Groups will experience architectural awe as they make their way through five Frank Lloyd Wright-designed buildings and homes throughout the Buffalo, New York, region. Each unique structure, ranging in size, use, and aesthetic, offers a unique perspective and look at Wright’s distinguished “organic architecture” and style.
“Buffalo began to boom at the turn of the century in the early 1900s,” says Leah Mueller, tourism sales director for the Buffalo Niagara Convention & Visitors Bureau. “At the time, it was the eighth-largest city in the United States, and a lot of famous people were moving to and visiting Buffalo. This was due to the Erie Canal being built here, and it was easy for goods and services to be shipped to Buffalo and beyond to another destination.”
During his lifetime (1867-1959), Frank Lloyd Wright designed more than 1,000 homes, buildings, and structures, with over 500 realized and built far and wide. His first Buffalo home was the Darwin D. Martin House, a quintessential prairie-style home Wright was known for, which mimicked the flat and horizontal landscape of prairie land. Commissioned by New York millionaire Darwin Martin, a local executive at the Larkin Co. in Buffalo, the home was the first in a series of architectural marvels Wright designed throughout the area.
The Darwin D. Martin House is also known for its beautiful display of over 400 works of glass art and windows. It’s home to the famous Tree of Life Windows among many other geometric-shaped art glass windows.
Thirty minutes south and on the edge of Lake Erie outside of downtown Buffalo, the Graycliff house, a summer home for the Martin family, sits on 8.5 acres of lush landscape and manicured gardens. Adorned with plentiful windows and cantilevered balconies, the property gives visitors a firsthand understanding of the estate’s apt nickname, “the Jewel on the Lake.”
“One of the reasons people like to travel to Buffalo to experience and see the Frank Lloyd Wright buildings is for the year-round beauty,” Mueller says. “You can actually visit any time of year, and you’ll see something different in the landscape as the seasons change, which is a really special experience.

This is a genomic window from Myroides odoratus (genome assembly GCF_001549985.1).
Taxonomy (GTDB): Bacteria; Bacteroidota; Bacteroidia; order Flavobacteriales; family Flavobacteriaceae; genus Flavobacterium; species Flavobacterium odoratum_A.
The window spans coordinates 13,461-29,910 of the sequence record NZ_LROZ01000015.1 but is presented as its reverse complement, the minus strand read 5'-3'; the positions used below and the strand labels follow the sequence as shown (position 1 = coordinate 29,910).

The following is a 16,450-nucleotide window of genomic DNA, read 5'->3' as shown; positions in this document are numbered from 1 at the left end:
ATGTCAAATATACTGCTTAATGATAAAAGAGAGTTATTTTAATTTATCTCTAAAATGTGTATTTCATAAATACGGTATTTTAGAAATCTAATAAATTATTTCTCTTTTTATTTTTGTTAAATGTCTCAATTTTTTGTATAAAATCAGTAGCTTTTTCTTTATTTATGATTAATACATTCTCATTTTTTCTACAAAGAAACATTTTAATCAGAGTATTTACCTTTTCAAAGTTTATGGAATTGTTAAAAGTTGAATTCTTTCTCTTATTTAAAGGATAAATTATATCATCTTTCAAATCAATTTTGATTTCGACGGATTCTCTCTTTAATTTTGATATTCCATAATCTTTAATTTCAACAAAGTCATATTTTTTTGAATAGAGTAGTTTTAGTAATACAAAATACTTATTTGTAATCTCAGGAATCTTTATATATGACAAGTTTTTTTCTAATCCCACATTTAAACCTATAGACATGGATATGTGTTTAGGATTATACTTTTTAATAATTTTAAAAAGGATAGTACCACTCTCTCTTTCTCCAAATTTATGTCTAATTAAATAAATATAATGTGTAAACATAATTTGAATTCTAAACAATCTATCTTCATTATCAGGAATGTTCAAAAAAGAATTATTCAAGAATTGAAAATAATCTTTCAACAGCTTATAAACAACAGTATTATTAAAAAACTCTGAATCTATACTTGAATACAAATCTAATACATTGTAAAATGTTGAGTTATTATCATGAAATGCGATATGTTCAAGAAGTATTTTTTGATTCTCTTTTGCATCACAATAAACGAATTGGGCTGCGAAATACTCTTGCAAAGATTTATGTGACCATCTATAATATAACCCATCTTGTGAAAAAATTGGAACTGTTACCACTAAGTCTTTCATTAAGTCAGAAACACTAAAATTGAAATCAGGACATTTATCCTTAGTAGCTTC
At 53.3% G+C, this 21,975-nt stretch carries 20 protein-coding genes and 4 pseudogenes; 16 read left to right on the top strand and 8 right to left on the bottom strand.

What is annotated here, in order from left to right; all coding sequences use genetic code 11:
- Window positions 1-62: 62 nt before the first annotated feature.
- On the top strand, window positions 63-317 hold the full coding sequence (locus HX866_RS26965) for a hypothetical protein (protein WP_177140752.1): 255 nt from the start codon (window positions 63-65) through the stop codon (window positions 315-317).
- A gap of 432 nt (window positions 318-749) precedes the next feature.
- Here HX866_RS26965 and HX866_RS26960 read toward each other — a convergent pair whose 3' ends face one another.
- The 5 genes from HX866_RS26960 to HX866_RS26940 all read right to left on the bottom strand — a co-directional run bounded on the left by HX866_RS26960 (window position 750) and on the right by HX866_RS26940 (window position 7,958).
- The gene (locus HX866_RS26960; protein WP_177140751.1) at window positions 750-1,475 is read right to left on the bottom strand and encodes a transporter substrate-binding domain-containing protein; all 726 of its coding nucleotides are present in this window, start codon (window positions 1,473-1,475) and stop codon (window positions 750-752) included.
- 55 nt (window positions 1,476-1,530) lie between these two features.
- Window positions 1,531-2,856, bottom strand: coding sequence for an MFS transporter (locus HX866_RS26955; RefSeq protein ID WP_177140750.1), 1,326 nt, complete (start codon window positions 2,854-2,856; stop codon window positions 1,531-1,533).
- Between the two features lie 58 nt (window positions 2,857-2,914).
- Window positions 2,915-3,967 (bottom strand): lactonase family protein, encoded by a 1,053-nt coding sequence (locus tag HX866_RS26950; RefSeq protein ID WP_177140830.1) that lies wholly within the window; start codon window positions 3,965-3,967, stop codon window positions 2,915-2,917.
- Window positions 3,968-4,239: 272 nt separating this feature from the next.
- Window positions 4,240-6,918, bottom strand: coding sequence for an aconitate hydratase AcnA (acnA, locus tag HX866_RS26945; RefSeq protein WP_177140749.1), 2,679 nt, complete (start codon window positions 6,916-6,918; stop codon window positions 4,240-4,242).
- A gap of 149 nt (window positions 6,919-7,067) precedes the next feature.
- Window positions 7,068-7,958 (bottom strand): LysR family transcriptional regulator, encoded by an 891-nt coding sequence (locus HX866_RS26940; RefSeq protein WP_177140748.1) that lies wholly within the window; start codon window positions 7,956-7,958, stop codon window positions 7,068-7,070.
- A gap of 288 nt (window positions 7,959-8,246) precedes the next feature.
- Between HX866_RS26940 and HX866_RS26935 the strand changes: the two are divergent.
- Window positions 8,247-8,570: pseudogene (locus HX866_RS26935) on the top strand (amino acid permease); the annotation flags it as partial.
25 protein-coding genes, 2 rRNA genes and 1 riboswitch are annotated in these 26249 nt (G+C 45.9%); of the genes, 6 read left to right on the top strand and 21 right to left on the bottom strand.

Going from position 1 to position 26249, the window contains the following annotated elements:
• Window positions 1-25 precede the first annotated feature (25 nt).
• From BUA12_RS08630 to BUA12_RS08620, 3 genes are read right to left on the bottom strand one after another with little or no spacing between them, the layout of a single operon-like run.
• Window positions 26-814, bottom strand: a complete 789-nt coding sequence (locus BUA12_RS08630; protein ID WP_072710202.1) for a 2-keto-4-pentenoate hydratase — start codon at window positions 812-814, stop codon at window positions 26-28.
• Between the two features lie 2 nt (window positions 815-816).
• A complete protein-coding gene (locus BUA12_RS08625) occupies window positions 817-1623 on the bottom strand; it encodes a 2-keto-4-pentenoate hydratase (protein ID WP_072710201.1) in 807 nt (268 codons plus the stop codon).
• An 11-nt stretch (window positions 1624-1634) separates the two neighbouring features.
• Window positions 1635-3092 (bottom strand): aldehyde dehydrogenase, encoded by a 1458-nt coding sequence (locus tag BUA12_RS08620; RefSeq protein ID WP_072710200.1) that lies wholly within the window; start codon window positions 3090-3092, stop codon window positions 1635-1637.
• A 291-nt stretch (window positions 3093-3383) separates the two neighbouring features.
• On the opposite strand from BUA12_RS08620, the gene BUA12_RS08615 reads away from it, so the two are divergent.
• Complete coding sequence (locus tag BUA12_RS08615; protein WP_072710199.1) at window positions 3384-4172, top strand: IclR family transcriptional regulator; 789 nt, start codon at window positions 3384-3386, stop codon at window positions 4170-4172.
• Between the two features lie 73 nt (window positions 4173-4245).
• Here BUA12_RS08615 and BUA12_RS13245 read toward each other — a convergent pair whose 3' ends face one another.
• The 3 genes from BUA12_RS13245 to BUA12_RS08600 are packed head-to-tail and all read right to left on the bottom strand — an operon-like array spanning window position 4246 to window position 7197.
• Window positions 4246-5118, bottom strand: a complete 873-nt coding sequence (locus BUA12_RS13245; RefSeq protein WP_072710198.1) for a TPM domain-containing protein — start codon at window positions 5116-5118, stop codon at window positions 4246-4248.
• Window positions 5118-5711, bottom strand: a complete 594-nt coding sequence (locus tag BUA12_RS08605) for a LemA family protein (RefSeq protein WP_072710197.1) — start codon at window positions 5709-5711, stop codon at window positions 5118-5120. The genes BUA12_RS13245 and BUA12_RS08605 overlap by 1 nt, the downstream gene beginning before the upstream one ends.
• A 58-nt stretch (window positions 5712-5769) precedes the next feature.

Beyond homes, Wright also designed a series of structures with more interesting and unusual uses across the Buffalo area including a boathouse, a mausoleum, and a gas station. The Fontana Boathouse, originally designed in 1905 and eventually completed in 2007, is used by the West Side Rowing Club in Buffalo. It sits at the crux of the Niagara River and Lake Erie and offers tours for groups on Thursdays from April through October.
Inside the Buffalo Transportation Pierce-Arrow Museum, which showcases a mix of antique cars, bikes, and automobiles, groups will also find the Buffalo Filling Station. The 1,600-square-foot gas station, originally designed in 1920 for the Tydol Oil Co. but never constructed during Wright’s lifetime, was eventually built in 2014 inside the museum, only a few blocks from its orig- inally intended spot.
Finally, groups can visit the Blue Sky Mausoleum, yet another design commissioned by Darwin Martin, located in Buffalo’s Forest Lawn Cemetery. The granite monument, which was designed in 1928 and realized in 2004, features a series of wide, flat stones cascading down the natural landscape to a peaceful pond. Etched into a tall pillar at the south edge of the monument reads a quote by Frank Lloyd Wright: “… A burial facing the open sky … The whole could not fail of noble effect …”
See and Stay
Consider a stop at Polymath Park, a 125-acre resort in Pennsylvania’s Laurel High- lands region, to see, experience, and even stay at some of Frank Lloyd Wright’s most magnificent dwellings.
Balter House: a true example of the organic architecture Wright was so well-known for.
Blum House: a locally harvested, stone- adorned home surrounded by windows.
Duncan House: a classic Usonian-style home with midcentury- modern furnishings.
Mäntylä House: a nature-inspired home, meaning “house among the pines” in Finnish.
BEFORE YOU LEAVE
Include a stop at nearby Fallingwater, an iconic master- piece nestled atop an idyllic waterfall. This well-known, Wright-designed home is considered the “best all-time work of American architecture” by the American Institute of Architects.
Article by Erica Zazo
Main Image: Graycliff; Credit: Patrick Mahoney